An estimated 30,000 people in Jamaica are living with HIV. The country has a prevalence of 1.3% in the general population. In 2021, only about half of Jamaicans living with HIV were receiving antiretroviral therapy, of whom around a half had a suppressed viral load. All HIV services are free in Jamaica and high-quality condoms are distributed at local health centers and can also be purchased at many pharmacies and supermarkets (see Sec. 11, Ch. 10, Sexually Transmitted Infections).

Soil- & Waterborne Infections


In Jamaica, leptospirosis (see (see Sec. 5, Part 1, Ch. 11, Leptospirosis) is commonly associated with environmental freshwater. In 2007, a major outbreak was reported after flooding rains. Advise travelers to avoid bathing, swimming, or wading in freshwater sources, particularly after heavy rains. If entering a freshwater source cannot be avoided, all open wounds and breaks in the skin should be covered with a waterproof bandage.

Vectorborne Diseases (H2)

Arboviruses: Chikungunya, Dengue & Zika

Chikungunya (see Sec. 5, Part 2, Ch. 3, Chikungunya) and Zika (see Sec. 5, Part 2, Ch. 27, Zika), first reported in Jamaica in 2014 and 2016, respectively, are now endemic to the island. See the most recent Zika travel information for women who are pregnant or trying to become pregnant. Over the past 25 years, the frequency and severity of cases of dengue (see Sec. 5, Part 2, Ch. 4, Dengue) have increased; although cases are reported every year, there have been 7 major dengue outbreaks in the country. Transmission (by the Aedes aegypti mosquito vector) of all three viruses is seasonal, occurring most commonly during the wet season, which coincides with the hurricane season between June and November. Instruct travelers to take measures to protect themselves from mosquito bites (see Sec. 4, Ch. 6, Mosquitoes, Ticks & Other Arthropods).


There have been no recent reports of autochthonous malaria transmission in Jamaica, although an imported case was reported in 2022. The risk for acquiring malaria among US travelers is estimated to be very low, and there are currently no recommendations for malaria chemoprophylaxis (see Sec. 5, Part 3, Ch. 16, Malaria).

Environmental Hazards & Risks

The average temperature in Jamaica is 81°F (27.1°C), with temperatures reaching the high 80s to mid-90s from June–November. Temperatures typically cool to the low 70s in January and February. Advise travelers to apply sunscreen when headed outdoors, even in the cooler months, because sunburns can occur during any month of the year (see Sec. 4, Ch. 1, Sun Exposure).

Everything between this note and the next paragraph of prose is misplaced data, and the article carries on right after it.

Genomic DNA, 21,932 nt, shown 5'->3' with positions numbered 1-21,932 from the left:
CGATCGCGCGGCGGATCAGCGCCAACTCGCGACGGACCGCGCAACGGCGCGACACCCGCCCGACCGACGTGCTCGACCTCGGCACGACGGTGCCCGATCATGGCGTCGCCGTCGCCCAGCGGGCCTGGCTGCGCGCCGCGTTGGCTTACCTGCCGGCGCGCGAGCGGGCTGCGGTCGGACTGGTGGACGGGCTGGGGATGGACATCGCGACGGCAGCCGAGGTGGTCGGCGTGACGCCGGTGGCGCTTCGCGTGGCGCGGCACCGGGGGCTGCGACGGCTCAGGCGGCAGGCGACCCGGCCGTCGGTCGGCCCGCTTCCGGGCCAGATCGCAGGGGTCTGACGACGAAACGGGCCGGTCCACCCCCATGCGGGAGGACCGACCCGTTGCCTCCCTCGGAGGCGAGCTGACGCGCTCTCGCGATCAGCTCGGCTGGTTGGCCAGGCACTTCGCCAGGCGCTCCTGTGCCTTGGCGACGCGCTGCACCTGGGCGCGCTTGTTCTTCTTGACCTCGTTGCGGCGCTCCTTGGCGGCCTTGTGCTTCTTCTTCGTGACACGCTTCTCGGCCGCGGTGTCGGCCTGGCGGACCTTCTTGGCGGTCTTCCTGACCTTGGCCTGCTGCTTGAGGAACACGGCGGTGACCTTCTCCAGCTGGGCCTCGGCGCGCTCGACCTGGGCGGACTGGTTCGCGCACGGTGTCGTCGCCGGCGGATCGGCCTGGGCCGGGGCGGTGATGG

Beach & Ocean Risks

Many travelers visit Jamaica to experience its stunning aquatic attractions. A sting from a lionfish spine may result in severe pain, muscle cramps, sweating, and fainting (see Yellow Book chapter, Poisonings). The Jamaican reefs are among the most species-rich in the Caribbean, and some resorts provide diving instruction. In the event of decompression illness (see Sec. 4, Ch. 4, Scuba Diving: Decompression Illness & Other Dive-Related Injuries), Jamaica has a decompression facility in Discovery Bay on the north coast near many of the diving areas.


Hiking overnight to catch the sunrise on Blue Mountain Peak is exhilarating and exhausting. The rise to the peak from the coastal plain is one of the steepest gradients in the world. Instruct travelers to use known tour operators or hike with guides familiar with the trail. Jamaica has many endemic flowering plant species, and more than 40% of the flowering plants in the Blue Mountains are found nowhere else in the world. Travelers may also encounter wild and endangered animal species. Although Jamaica is warm, the temperature at the mountain peak can be cold, especially between December and June, with temperatures as low as 40°F (5°C). To avoid the risk of decompression sickness, advise travelers to avoid mountain climbing within 24 hours of diving.